PolitiFact Virginia might better serve its readers by spending more time in the waning days of the campaign by vetting ads in heavy rotation or common stump speech lines, and putting projects like its series on McDonnell’s 2009 campaign promises on the back burner. Even so, with its staff of three, the outlet will be hard-pressed to address every questionable claim coming from the Senate campaigns.

Resources are stretched in other newsrooms too, of course, and most political reporters can’t—and shouldn’t—devote all their time to factchecking ads. And regardless of their accuracy, the messages in the ads reveal something about which constituencies the candidates are trying to appeal to; that’s news.

But too often, these ad write-ups read like the work of journalists on the hamster wheel—a short summary and a stray thought on the latest campaign message, posted quickly so reporters can keep fresh copy on the site and move on to writing up the next campaign message. It’s hard to hop off that wheel and take a moment to think and plan a more nuanced report when your editor wants you to spin it ever faster, but news consumers deserve more. They can read a press release or watch a commercial on their own. They’re counting on the reporters to help bring it into perspective, keep the campaigns honest, and make sense of it all.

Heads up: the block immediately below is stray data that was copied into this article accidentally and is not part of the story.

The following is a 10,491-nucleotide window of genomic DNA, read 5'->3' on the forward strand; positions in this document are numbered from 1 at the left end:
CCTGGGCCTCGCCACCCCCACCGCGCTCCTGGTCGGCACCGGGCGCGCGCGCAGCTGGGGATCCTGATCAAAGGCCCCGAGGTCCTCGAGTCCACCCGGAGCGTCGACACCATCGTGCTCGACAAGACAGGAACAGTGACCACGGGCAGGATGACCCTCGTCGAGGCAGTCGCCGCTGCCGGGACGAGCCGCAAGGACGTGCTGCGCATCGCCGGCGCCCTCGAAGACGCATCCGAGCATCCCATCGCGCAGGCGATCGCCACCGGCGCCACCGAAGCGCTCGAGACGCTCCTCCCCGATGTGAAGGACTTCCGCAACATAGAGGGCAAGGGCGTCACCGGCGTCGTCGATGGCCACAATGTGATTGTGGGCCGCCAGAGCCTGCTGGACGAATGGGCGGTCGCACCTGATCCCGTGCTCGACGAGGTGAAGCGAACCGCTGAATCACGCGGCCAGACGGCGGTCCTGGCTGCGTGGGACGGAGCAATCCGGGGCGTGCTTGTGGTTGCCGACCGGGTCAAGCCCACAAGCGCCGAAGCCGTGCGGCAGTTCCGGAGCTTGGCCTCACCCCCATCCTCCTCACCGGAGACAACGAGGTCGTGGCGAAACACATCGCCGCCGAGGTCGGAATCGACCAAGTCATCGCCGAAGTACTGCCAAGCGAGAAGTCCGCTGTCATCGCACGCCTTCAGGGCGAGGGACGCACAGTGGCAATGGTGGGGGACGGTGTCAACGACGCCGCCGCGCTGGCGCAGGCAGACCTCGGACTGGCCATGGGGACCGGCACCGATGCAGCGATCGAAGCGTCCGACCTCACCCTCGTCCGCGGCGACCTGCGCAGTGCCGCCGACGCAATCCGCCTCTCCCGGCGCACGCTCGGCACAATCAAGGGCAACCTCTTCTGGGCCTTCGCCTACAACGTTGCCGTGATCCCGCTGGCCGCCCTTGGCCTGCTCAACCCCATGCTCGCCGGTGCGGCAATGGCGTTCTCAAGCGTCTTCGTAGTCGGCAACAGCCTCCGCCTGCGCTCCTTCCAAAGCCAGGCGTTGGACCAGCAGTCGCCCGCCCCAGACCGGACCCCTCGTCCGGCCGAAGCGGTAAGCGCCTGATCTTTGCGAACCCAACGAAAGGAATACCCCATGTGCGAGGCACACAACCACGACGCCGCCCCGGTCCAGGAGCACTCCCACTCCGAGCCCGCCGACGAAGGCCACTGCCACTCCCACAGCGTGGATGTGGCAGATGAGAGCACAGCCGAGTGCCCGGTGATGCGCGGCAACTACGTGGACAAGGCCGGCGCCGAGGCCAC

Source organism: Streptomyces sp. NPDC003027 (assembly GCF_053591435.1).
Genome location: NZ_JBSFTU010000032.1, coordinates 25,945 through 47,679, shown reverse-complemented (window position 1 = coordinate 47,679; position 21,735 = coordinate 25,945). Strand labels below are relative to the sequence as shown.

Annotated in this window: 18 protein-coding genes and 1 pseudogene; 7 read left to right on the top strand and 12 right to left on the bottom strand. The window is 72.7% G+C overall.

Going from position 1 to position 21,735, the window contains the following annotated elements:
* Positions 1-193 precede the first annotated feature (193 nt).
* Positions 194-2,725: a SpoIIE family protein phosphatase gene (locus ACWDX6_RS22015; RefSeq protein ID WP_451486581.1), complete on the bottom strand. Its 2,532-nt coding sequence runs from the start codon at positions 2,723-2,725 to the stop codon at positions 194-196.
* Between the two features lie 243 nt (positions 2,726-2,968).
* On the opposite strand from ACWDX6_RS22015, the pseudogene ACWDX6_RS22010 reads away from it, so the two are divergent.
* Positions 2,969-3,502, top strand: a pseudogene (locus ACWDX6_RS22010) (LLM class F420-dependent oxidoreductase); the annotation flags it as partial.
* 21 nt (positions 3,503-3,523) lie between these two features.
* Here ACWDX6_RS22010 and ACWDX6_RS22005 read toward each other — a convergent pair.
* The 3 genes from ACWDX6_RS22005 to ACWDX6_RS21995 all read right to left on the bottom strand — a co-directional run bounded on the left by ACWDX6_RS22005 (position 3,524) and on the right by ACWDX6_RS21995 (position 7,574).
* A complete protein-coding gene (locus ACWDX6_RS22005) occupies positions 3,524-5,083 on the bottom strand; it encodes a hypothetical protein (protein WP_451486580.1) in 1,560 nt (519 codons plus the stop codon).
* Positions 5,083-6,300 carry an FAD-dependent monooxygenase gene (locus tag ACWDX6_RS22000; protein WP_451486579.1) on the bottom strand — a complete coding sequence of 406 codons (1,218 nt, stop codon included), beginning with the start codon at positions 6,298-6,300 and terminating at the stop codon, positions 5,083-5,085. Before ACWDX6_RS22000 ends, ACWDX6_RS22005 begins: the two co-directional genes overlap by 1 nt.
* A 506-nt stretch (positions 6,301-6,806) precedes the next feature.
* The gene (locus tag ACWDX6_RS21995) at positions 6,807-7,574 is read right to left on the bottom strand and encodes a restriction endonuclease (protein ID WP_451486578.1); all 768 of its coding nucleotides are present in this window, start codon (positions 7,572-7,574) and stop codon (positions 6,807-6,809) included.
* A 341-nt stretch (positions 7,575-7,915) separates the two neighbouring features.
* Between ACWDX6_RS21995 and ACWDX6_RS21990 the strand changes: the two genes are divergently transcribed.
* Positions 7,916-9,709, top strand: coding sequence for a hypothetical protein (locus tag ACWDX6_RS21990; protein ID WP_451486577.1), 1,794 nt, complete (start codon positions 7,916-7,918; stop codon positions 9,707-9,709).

This and that

A laurel to the Richmond Times-Dispatch for stepping up and out of its coverage area on Sept. 16 for a detailed look at how Prince William County in northern Virginia may be the county that determines how Virginia, and the nation, go in the presidential election.
It’s a solid thinker that succinctly covers a lot of territory (among other issues: how this county has gone from a GOP stronghold to an Obama pickup in 2008, its changing demographics, and efforts to court the Hispanic vote by both campaigns this year). It’s an interesting look at the micro-campaign aspects of the national race.

Related posts:

“When ads attack in Virginia”

“Political money talks. PolitiFact Virginia listens—and then talks back”

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Tharon Giddens logged more than two decades in newspapers in Georgia and South Carolina as a writer and editor. He is now living on an alpaca farm east of Richmond, Virginia.